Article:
|See also the Chickens category.|
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There are three basic types of chickens: Layers (egg producers), Meat birds (they grow quickly), and heritage breed chickens. Heritage breeds have been mostly unchanged through the decades; meat birds and layers are usually specially hybridized to create outstanding production. This can lead to trouble: exhaustion due to overproduction of eggs and bent/broken legs from supporting the weight of a well-fed meat bird are not uncommon. These can be avoided by taking good care of your flock.
Layers produce an egg very regularly though can slow down production during winter due to low light. The best hybrid layers produce an egg about every 25 hours. Layers are not good eating.
Meat birds gain weight very rapidly, usually reaching full bodyweight before sexual maturity. This can be as quick as 6-8 weeks from egg to slaughter. Meat birds are not usually good egg-layers, may not breed true, and are not good parents.
Heritage breed chickens combine egg production with the tastyness of a meat bird; they are not as productive as hybrid layers nor as meaty as special meat hybrids but are excellent for normal home use. Egg production usually comes in between one egg every 2-4 days. They are usually excellent mothers/protector cockerels. These birds usually are allowed a few years as layers and then when production drops off are slaughtered for a long-cooked dish.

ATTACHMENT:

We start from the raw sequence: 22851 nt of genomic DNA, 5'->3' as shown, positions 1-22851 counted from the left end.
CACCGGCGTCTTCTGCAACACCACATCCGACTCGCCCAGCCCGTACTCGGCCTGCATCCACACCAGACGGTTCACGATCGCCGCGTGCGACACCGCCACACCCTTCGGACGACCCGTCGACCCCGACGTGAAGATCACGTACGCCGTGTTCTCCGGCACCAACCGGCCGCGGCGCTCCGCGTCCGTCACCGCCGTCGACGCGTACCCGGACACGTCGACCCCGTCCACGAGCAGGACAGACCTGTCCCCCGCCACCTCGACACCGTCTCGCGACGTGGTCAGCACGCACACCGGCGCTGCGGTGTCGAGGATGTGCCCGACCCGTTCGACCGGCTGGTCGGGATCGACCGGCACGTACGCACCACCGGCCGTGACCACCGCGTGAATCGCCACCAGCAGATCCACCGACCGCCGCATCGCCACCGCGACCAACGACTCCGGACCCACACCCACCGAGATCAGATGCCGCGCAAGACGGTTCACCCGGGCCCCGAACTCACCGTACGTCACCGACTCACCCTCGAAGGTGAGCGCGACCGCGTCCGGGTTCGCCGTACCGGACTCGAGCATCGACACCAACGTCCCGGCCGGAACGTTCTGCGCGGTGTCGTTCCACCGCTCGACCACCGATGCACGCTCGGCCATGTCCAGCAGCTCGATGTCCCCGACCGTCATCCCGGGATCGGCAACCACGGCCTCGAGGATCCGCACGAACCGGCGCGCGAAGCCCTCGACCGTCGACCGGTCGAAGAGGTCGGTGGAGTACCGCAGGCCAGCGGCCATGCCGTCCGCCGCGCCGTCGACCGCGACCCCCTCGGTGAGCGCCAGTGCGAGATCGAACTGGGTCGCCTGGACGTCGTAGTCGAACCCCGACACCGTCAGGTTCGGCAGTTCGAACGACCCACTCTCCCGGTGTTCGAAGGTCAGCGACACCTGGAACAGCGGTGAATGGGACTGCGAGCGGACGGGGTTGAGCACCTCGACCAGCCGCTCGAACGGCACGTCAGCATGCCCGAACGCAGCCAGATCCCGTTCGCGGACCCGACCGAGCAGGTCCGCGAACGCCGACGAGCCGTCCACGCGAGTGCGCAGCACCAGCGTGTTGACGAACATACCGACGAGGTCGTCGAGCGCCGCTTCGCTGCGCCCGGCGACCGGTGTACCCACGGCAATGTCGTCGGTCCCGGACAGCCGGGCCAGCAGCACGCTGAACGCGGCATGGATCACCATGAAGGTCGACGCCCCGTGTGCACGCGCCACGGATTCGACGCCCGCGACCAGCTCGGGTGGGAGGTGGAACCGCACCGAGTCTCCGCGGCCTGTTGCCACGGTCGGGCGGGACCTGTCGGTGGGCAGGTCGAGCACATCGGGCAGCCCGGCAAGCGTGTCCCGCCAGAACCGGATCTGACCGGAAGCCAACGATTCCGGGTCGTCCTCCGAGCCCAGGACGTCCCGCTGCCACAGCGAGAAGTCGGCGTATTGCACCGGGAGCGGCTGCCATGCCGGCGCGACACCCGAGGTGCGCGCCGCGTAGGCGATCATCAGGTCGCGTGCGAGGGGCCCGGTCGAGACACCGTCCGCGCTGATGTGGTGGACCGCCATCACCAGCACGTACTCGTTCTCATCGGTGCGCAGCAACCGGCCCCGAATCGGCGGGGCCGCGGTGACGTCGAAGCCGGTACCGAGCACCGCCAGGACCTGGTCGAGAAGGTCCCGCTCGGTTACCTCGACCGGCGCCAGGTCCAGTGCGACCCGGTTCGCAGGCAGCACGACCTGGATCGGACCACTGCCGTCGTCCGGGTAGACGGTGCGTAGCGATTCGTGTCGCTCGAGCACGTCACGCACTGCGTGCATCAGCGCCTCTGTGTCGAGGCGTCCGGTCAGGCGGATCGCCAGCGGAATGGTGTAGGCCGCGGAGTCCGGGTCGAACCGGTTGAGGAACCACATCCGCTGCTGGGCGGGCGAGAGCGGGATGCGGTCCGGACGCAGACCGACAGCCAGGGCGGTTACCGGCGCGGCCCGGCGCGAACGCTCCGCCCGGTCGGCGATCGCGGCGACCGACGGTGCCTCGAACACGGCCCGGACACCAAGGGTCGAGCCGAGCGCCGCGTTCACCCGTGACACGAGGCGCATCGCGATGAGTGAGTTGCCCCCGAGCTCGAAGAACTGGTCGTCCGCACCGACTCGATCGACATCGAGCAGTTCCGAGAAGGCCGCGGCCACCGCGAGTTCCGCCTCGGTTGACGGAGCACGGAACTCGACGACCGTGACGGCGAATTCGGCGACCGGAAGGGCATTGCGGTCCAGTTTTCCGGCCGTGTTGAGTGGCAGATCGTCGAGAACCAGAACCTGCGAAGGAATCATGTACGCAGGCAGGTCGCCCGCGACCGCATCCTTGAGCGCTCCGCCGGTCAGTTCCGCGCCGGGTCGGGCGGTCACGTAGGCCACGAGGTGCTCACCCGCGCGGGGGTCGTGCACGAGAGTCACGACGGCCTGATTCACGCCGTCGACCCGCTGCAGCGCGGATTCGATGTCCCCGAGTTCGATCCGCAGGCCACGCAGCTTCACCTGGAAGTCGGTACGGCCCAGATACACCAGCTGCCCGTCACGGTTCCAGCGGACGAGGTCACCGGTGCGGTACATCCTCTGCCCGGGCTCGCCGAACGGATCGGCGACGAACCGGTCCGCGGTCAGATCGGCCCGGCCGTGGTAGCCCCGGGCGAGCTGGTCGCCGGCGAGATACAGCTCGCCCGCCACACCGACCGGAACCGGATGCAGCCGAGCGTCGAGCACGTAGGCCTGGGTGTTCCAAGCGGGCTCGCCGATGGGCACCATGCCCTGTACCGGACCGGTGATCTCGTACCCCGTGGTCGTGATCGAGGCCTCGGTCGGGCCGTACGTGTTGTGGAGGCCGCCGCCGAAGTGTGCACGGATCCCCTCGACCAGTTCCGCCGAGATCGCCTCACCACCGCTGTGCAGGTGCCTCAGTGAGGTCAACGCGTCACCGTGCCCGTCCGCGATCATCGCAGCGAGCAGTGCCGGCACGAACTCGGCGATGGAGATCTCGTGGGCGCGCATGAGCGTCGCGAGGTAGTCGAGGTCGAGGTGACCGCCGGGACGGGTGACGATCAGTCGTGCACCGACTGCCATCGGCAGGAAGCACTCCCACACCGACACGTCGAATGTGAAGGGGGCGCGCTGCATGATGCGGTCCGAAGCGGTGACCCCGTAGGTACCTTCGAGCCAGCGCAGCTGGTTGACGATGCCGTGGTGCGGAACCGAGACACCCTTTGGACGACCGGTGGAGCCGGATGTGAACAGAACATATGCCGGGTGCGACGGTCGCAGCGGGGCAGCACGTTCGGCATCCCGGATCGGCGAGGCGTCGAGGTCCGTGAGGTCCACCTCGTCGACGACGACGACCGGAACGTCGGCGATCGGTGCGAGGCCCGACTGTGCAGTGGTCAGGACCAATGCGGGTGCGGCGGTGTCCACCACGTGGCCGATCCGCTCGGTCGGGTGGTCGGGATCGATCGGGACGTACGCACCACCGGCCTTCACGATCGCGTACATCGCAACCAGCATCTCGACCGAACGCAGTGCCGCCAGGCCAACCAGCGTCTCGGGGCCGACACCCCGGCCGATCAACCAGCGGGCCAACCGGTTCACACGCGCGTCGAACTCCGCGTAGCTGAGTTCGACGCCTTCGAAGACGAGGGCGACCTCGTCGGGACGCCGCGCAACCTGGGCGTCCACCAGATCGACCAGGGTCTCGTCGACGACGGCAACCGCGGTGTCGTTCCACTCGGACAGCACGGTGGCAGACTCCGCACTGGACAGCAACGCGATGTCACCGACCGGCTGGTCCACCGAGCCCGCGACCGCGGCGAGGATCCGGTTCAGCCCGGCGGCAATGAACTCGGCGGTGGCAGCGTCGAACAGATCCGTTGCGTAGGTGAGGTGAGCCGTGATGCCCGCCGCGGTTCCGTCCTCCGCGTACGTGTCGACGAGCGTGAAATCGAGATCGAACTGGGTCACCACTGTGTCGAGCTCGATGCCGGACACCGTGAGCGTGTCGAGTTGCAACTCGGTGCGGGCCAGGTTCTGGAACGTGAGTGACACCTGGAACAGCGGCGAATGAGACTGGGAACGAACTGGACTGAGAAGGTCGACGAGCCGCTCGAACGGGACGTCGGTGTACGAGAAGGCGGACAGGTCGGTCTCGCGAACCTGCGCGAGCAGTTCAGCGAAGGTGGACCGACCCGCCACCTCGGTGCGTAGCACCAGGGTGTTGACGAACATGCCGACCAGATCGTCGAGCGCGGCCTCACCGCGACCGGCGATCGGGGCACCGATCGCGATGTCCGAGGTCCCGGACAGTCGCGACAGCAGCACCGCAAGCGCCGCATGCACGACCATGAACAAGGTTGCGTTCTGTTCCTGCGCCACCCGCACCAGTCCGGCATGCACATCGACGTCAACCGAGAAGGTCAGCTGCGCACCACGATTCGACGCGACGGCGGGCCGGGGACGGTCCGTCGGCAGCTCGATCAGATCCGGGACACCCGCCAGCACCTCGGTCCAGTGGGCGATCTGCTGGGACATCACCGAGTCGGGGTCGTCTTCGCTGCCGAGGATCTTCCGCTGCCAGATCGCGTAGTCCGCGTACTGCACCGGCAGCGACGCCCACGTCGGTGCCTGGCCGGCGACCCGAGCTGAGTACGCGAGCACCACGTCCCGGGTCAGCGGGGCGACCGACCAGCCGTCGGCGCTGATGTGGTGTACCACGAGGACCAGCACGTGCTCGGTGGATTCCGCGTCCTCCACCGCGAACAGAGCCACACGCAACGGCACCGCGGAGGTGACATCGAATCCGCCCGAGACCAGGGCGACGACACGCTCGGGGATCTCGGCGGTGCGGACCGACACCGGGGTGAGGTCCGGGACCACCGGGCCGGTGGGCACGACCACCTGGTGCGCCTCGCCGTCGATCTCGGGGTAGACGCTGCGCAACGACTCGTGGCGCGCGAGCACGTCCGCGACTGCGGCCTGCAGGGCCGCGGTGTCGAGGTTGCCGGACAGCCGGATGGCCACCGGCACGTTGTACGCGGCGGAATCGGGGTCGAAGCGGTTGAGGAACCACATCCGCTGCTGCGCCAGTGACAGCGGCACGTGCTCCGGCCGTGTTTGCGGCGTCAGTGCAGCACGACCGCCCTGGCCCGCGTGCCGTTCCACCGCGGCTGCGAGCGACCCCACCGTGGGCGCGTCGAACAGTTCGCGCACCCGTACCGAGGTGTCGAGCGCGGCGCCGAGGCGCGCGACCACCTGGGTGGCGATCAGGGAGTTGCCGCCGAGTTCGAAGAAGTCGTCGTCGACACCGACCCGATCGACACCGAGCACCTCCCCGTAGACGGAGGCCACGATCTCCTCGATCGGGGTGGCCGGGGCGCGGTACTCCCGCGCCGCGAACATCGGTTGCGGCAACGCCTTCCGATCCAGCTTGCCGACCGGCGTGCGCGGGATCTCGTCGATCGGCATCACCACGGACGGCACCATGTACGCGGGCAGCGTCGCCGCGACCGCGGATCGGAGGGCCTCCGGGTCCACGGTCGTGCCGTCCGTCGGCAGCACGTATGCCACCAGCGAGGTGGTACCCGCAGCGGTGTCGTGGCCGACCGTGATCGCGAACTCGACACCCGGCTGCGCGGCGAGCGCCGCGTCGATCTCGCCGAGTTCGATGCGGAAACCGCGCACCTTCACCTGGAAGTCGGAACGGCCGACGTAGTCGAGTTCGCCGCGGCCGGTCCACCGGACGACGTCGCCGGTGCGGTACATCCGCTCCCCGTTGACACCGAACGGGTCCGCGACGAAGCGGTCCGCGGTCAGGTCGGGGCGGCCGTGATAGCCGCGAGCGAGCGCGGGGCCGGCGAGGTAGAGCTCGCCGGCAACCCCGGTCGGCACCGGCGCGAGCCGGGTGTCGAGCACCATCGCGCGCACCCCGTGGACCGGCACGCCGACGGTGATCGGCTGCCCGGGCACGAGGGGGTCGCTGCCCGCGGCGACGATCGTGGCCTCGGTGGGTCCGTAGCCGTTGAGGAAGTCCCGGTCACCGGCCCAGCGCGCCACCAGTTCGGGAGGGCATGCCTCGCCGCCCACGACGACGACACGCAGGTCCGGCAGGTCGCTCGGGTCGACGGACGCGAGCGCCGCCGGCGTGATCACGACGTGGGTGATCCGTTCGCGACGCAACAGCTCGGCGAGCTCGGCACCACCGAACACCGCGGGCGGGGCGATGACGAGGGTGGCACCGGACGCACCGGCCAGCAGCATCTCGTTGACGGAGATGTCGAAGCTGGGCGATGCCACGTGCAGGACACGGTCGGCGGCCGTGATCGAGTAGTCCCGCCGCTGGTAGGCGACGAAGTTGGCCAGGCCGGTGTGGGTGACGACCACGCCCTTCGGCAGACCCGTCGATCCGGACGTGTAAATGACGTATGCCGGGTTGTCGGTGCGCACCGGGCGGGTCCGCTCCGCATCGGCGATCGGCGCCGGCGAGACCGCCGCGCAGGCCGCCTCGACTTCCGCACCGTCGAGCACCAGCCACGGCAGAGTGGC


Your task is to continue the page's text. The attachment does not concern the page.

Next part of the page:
Chickens are hogs with feathers - they will eat just about anything. Garden waste is a veritable banquet, table scraps are high cuisine. Lawn clippings, bad fruit and moldy bread will all dissapear instantly. Onions, citrus peals and meat are not usually good ideas.
Commercial feed is an option. I will buy two bags of Laying Pellets and mix them with one bag of Scratch Grains. I store my feed in a metal 50 gallon trash can stored inside the barn. The metal keeps out varmints, rain and bugs. 50 gallons will feed fifty birds for two weeks or more, depending on how much supplemental food they receive.
Chickens if left on their own will eat a diet that is at least 20% protein, usually more like 50% including bugs and mice. This kind of diet creates a much richer-tasting egg with better nutrient ratios, and is usually attainable only by pasturing the flock.
Chickens may become sick or die if they are fed:
- Raw green potato peels
- Salted food
- Citrus (disputed)
- Banana skins
- Dried or undercooked Beans
- Avocado Skin or Pip
Additionally, they should not be fed raw eggs. This may give them a taste for eggs, and YOU want their eggs!
Egg nutrients and taste vary depending on the hen's diet. The diet depends on the hen's surroundings. The "gold standard" of raising chickens in excellent surroundings is the method of Pasture Raised. According to [Mother Earth News], Pastured eggs are much better than CAFO raised eggs:
• 1/3 less cholesterol • 1/4 less saturated fat • 2/3 more vitamin A • 2 times more omega-3 fatty acids • 3 times more vitamin E • 7 times more beta carotene
Easily the largest headache in raising chickens is the wide array of predators that will attack and kill your chickens. Larger preditors include bobcats, foxes, coyotes, stray dogs, the neighbors' dogs and even your own dogs. A four foot chain-link fence will not keep out anything, six is OK, eight has not failed me yet. A single dog can easily kill twenty birds in half an hour, and once a dog gets a taste for chicken, they will keep coming back for more.